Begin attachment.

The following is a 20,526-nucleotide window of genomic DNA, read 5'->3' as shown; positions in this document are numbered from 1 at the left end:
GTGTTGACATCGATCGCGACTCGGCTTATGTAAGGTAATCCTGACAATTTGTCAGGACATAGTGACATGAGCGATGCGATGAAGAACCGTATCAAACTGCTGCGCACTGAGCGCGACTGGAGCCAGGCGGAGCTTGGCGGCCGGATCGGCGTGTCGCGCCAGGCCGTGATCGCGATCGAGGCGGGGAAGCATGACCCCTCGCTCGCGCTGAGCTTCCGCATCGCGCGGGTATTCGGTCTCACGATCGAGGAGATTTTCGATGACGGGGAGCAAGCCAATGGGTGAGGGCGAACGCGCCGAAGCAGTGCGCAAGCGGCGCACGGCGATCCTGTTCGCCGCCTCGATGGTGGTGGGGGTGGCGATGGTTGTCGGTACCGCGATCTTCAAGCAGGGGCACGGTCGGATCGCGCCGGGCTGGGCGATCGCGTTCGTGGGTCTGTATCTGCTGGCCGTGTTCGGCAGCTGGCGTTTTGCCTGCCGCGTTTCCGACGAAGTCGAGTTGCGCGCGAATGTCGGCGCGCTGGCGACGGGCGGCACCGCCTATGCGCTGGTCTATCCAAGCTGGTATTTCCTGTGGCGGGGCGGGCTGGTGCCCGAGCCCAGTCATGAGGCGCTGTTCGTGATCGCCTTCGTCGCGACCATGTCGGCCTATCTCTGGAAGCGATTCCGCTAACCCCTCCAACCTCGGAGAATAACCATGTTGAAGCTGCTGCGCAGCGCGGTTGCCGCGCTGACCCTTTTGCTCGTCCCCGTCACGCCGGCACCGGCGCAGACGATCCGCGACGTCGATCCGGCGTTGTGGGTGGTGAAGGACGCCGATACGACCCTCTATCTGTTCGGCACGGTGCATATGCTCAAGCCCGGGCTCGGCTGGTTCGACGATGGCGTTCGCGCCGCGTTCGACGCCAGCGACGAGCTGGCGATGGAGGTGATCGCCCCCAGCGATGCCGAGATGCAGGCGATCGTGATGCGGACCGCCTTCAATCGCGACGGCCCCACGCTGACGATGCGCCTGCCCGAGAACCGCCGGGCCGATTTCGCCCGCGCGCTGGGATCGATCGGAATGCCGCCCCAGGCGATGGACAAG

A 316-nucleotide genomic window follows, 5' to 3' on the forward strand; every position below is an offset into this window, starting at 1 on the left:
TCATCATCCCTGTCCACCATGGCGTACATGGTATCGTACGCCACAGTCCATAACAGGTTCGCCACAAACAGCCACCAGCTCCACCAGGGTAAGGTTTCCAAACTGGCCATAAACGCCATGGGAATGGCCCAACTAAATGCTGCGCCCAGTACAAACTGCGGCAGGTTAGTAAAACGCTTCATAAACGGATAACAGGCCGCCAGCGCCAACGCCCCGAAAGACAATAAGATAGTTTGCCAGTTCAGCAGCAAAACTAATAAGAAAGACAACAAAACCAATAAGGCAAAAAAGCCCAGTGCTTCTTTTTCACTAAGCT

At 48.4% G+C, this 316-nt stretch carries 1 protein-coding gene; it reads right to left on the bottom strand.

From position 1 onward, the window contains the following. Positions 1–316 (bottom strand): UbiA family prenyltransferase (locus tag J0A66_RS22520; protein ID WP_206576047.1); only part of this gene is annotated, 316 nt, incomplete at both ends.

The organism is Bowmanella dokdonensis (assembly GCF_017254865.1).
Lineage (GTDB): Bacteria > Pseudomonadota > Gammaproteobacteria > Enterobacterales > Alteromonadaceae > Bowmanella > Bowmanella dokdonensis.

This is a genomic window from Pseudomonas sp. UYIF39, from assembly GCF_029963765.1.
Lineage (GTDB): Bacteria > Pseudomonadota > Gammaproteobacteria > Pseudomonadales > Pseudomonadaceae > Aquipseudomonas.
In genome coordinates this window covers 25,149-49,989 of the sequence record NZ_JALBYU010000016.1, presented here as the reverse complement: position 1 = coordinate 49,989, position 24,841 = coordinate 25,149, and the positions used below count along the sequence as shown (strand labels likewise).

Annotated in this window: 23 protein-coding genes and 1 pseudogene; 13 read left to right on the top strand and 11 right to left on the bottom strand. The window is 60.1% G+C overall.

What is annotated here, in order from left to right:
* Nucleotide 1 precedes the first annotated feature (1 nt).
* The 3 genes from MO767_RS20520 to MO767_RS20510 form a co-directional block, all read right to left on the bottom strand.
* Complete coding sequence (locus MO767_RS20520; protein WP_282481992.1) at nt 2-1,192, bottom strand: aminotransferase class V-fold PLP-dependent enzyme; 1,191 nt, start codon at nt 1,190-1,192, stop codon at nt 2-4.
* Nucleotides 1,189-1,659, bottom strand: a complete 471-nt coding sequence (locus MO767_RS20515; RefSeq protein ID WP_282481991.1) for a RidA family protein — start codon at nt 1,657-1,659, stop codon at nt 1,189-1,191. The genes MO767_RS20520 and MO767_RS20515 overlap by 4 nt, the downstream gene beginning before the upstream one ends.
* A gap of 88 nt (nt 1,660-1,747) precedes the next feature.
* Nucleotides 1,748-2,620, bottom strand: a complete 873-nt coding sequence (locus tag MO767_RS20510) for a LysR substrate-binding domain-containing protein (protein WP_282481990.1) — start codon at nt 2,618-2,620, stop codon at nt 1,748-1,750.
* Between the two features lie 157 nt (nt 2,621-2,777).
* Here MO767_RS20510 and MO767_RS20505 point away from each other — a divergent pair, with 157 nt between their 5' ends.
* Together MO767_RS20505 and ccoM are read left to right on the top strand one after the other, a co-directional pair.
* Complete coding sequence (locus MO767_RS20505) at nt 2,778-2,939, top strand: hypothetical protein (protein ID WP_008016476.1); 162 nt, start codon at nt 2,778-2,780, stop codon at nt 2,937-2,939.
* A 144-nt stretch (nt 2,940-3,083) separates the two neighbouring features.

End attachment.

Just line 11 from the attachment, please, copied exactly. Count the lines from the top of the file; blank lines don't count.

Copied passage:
In genome coordinates this window covers 25,149-49,989 of the sequence record NZ_JALBYU010000016.1, presented here as the reverse complement: position 1 = coordinate 49,989, position 24,841 = coordinate 25,149, and the positions used below count along the sequence as shown (strand labels likewise).